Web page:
“He goes, 'Oh, isn't there a lot of fraud in those areas?' ” Dombi recalled the driver saying.
It wasn't what Dombi, a vice president at the National Association for Home Care and Hospice, hoped to hear. “You don't want to end up with a reputation like that,” he said.
That's part of the reason Dombi's organization has supported the U.S. Justice Department's efforts to curb home healthcare fraud in recent years. The home-care industry has been the focus of numerous fraud investigations, settlements and judgments. That's related to the proliferation of home healthcare agencies, the relative ease of committing fraud through them, and increased scrutiny by federal prosecutors, experts say.
The government and the home-care industry have been working to combat fraud by putting a hold on approving new centers in some areas of the country, capping certain types of government payments to agencies and using data analyses to uncover foul play. Some say the move toward value-based payments and away from fee-for-service might make committing such fraud more difficult, while others say it may just change the character of the fraud.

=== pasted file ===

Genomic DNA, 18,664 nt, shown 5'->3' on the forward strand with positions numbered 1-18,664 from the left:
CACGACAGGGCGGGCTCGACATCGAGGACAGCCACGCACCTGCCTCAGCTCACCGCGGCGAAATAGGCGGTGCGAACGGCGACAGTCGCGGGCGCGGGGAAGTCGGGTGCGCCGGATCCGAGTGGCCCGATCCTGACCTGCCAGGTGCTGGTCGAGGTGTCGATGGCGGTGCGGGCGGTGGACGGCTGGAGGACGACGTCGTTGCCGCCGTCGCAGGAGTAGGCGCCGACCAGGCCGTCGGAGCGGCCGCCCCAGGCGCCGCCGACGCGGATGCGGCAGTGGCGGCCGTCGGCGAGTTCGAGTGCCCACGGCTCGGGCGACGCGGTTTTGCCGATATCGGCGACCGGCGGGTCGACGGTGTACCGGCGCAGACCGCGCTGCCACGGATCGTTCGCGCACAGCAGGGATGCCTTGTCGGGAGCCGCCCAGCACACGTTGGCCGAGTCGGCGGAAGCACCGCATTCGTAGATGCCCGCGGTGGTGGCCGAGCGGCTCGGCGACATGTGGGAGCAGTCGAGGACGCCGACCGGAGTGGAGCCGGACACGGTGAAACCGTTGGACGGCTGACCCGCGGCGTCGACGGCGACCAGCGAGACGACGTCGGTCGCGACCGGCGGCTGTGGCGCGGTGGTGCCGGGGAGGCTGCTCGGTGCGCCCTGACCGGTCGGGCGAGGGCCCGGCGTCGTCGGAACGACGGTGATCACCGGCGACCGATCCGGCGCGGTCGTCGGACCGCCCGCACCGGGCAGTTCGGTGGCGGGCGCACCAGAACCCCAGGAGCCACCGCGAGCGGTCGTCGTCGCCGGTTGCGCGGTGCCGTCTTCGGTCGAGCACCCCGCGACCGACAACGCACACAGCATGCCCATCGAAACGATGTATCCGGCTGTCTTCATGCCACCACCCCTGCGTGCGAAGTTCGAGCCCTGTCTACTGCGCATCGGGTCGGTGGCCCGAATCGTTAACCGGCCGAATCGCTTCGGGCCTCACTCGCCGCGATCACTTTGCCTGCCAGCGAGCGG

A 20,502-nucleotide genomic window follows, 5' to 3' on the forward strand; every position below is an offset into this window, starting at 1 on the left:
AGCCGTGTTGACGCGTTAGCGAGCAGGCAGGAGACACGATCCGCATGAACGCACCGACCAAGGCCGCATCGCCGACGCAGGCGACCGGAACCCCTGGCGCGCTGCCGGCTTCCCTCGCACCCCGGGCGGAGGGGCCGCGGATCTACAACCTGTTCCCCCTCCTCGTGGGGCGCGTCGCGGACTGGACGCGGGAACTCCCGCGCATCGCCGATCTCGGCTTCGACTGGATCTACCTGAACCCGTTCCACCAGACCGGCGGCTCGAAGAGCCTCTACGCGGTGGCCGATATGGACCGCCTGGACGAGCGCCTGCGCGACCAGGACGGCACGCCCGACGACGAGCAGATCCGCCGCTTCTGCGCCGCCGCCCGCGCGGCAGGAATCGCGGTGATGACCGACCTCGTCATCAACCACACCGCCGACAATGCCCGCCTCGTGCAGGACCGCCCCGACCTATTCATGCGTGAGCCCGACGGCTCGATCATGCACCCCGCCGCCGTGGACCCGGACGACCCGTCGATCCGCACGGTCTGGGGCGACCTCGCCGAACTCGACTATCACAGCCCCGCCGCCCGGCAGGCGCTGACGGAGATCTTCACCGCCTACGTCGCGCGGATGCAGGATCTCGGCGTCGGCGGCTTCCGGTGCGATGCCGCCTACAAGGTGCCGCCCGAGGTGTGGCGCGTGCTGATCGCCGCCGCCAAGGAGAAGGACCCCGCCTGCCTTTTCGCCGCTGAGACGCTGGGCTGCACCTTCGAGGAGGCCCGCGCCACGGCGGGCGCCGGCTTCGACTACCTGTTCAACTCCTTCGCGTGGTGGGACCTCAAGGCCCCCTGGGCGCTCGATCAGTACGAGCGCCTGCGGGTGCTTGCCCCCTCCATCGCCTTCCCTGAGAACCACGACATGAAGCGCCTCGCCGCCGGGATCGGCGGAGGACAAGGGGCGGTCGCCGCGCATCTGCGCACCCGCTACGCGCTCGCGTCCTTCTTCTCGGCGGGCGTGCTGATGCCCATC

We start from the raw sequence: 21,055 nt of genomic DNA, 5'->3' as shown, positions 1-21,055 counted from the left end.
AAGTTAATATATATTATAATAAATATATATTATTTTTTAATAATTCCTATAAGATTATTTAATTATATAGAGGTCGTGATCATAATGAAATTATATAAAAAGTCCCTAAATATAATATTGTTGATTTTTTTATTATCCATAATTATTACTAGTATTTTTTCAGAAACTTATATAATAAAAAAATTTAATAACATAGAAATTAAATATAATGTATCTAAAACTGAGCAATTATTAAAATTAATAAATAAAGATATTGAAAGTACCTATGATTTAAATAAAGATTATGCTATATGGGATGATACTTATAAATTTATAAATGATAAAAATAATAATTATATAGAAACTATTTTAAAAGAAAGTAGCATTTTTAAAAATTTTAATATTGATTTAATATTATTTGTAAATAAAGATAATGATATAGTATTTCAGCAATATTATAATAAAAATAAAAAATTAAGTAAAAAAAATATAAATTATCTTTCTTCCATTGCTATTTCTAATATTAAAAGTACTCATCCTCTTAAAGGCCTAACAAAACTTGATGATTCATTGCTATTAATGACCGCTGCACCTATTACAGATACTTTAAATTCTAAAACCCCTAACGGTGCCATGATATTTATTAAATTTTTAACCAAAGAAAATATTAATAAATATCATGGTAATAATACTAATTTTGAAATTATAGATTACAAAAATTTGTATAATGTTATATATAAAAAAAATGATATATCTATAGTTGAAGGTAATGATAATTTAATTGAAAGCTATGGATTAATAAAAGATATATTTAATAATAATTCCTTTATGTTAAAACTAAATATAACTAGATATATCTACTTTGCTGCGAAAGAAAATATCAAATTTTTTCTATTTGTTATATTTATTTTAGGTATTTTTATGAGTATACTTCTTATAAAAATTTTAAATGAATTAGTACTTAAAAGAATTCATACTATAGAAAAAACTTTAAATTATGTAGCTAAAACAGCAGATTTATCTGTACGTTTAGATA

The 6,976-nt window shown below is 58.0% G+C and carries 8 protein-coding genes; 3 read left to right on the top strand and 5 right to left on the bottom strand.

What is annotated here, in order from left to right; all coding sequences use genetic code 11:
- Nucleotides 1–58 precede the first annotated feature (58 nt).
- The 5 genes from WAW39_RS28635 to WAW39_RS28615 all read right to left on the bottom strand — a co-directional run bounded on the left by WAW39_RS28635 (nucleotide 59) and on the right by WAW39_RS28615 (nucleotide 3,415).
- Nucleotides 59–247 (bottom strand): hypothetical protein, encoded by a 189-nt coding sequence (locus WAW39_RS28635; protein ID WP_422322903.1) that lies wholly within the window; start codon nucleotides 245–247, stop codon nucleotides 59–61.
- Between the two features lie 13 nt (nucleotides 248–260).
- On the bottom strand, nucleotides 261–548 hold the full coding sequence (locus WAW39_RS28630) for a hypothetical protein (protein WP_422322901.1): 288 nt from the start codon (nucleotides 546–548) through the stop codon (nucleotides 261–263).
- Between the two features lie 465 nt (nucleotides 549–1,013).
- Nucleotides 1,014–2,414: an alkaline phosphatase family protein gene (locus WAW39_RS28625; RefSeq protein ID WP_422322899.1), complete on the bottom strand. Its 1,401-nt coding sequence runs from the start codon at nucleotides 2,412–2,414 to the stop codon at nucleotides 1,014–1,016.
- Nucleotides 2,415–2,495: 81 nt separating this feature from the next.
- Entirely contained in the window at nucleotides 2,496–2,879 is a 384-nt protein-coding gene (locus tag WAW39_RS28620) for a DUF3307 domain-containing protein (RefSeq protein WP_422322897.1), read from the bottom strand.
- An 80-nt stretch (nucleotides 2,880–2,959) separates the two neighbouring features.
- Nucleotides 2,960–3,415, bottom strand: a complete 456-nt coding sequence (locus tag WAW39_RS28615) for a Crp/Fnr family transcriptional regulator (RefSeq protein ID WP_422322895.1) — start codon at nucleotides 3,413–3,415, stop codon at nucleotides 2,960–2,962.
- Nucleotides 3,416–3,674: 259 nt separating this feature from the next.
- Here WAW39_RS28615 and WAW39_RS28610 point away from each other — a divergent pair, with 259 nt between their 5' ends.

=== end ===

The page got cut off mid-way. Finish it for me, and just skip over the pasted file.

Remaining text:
“Home healthcare is under the microscope now,” said Mark Silberman, a partner with Duane Morris in Chicago who represents home healthcare agencies. “I have no reason to believe those efforts won't continue.”
About half of Justice's current healthcare fraud caseload involves home healthcare allegations, said Peter Carr, a Justice Department spokesman. Dombi estimates he's seeing a new indictment or conviction on an almost weekly basis.
Home-care, durable medical equipment, and mental healthcare are the three biggest areas for healthcare fraud, said Marc Smolonsky, a consultant who works on healthcare fraud issues and formerly served as an HHS associate deputy secretary responsible for healthcare fraud operations. Home care, he said, is an easy target for fraudsters, who can bill Medicare for many types of services under the umbrella of home care. “Once you have access to beneficiaries, you can submit all sorts of bills using their beneficiary numbers,” he said.